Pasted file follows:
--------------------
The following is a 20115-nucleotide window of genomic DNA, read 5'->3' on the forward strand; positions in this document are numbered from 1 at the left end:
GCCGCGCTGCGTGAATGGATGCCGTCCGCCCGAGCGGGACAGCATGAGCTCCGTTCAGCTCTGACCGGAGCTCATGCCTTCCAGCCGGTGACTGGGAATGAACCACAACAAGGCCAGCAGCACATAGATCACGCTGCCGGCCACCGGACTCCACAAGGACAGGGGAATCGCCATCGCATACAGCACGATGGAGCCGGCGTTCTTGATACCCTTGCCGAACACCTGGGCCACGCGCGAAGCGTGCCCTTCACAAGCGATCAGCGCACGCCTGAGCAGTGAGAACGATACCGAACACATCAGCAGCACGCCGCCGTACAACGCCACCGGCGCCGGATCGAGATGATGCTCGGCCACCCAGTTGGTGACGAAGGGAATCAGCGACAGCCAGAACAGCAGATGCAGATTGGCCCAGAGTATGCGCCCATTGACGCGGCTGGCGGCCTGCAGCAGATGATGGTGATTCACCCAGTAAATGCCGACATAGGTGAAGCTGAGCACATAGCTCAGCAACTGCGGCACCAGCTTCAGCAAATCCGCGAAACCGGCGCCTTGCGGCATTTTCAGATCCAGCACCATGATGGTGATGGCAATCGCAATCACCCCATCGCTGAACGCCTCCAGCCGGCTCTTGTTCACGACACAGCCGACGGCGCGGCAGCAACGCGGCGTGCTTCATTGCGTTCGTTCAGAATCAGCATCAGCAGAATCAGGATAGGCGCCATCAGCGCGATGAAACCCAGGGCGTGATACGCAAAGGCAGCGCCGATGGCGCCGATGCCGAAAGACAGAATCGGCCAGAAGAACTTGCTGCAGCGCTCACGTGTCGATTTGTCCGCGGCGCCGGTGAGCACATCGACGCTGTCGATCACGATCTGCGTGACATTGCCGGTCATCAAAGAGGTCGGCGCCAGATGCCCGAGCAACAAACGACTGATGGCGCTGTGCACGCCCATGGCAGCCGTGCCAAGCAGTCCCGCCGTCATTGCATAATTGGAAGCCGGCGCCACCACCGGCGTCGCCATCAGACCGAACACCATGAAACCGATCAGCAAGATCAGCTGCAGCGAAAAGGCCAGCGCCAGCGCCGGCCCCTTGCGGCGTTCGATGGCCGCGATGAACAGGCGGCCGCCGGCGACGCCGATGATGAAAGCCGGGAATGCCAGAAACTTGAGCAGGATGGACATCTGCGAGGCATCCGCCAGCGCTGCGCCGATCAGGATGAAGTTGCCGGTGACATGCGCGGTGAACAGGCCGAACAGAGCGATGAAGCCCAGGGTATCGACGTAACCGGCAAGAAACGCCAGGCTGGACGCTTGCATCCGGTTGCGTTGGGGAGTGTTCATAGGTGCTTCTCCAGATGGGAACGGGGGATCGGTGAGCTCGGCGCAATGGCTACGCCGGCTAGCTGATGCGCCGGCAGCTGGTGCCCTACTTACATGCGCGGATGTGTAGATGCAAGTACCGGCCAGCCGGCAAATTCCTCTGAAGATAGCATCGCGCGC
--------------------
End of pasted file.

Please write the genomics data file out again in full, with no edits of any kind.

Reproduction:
The following is a 20115-nucleotide window of genomic DNA, read 5'->3' on the forward strand; positions in this document are numbered from 1 at the left end:
GCCGCGCTGCGTGAATGGATGCCGTCCGCCCGAGCGGGACAGCATGAGCTCCGTTCAGCTCTGACCGGAGCTCATGCCTTCCAGCCGGTGACTGGGAATGAACCACAACAAGGCCAGCAGCACATAGATCACGCTGCCGGCCACCGGACTCCACAAGGACAGGGGAATCGCCATCGCATACAGCACGATGGAGCCGGCGTTCTTGATACCCTTGCCGAACACCTGGGCCACGCGCGAAGCGTGCCCTTCACAAGCGATCAGCGCACGCCTGAGCAGTGAGAACGATACCGAACACATCAGCAGCACGCCGCCGTACAACGCCACCGGCGCCGGATCGAGATGATGCTCGGCCACCCAGTTGGTGACGAAGGGAATCAGCGACAGCCAGAACAGCAGATGCAGATTGGCCCAGAGTATGCGCCCATTGACGCGGCTGGCGGCCTGCAGCAGATGATGGTGATTCACCCAGTAAATGCCGACATAGGTGAAGCTGAGCACATAGCTCAGCAACTGCGGCACCAGCTTCAGCAAATCCGCGAAACCGGCGCCTTGCGGCATTTTCAGATCCAGCACCATGATGGTGATGGCAATCGCAATCACCCCATCGCTGAACGCCTCCAGCCGGCTCTTGTTCACGACACAGCCGACGGCGCGGCAGCAACGCGGCGTGCTTCATTGCGTTCGTTCAGAATCAGCATCAGCAGAATCAGGATAGGCGCCATCAGCGCGATGAAACCCAGGGCGTGATACGCAAAGGCAGCGCCGATGGCGCCGATGCCGAAAGACAGAATCGGCCAGAAGAACTTGCTGCAGCGCTCACGTGTCGATTTGTCCGCGGCGCCGGTGAGCACATCGACGCTGTCGATCACGATCTGCGTGACATTGCCGGTCATCAAAGAGGTCGGCGCCAGATGCCCGAGCAACAAACGACTGATGGCGCTGTGCACGCCCATGGCAGCCGTGCCAAGCAGTCCCGCCGTCATTGCATAATTGGAAGCCGGCGCCACCACCGGCGTCGCCATCAGACCGAACACCATGAAACCGATCAGCAAGATCAGCTGCAGCGAAAAGGCCAGCGCCAGCGCCGGCCCCTTGCGGCGTTCGATGGCCGCGATGAACAGGCGGCCGCCGGCGACGCCGATGATGAAAGCCGGGAATGCCAGAAACTTGAGCAGGATGGACATCTGCGAGGCATCCGCCAGCGCTGCGCCGATCAGGATGAAGTTGCCGGTGACATGCGCGGTGAACAGGCCGAACAGAGCGATGAAGCCCAGGGTATCGACGTAACCGGCAAGAAACGCCAGGCTGGACGCTTGCATCCGGTTGCGTTGGGGAGTGTTCATAGGTGCTTCTCCAGATGGGAACGGGGGATCGGTGAGCTCGGCGCAATGGCTACGCCGGCTAGCTGATGCGCCGGCAGCTGGTGCCCTACTTACATGCGCGGATGTGTAGATGCAAGTACCGGCCAGCCGGCAAATTCCTCTGAAGATAGCATCGCGCGC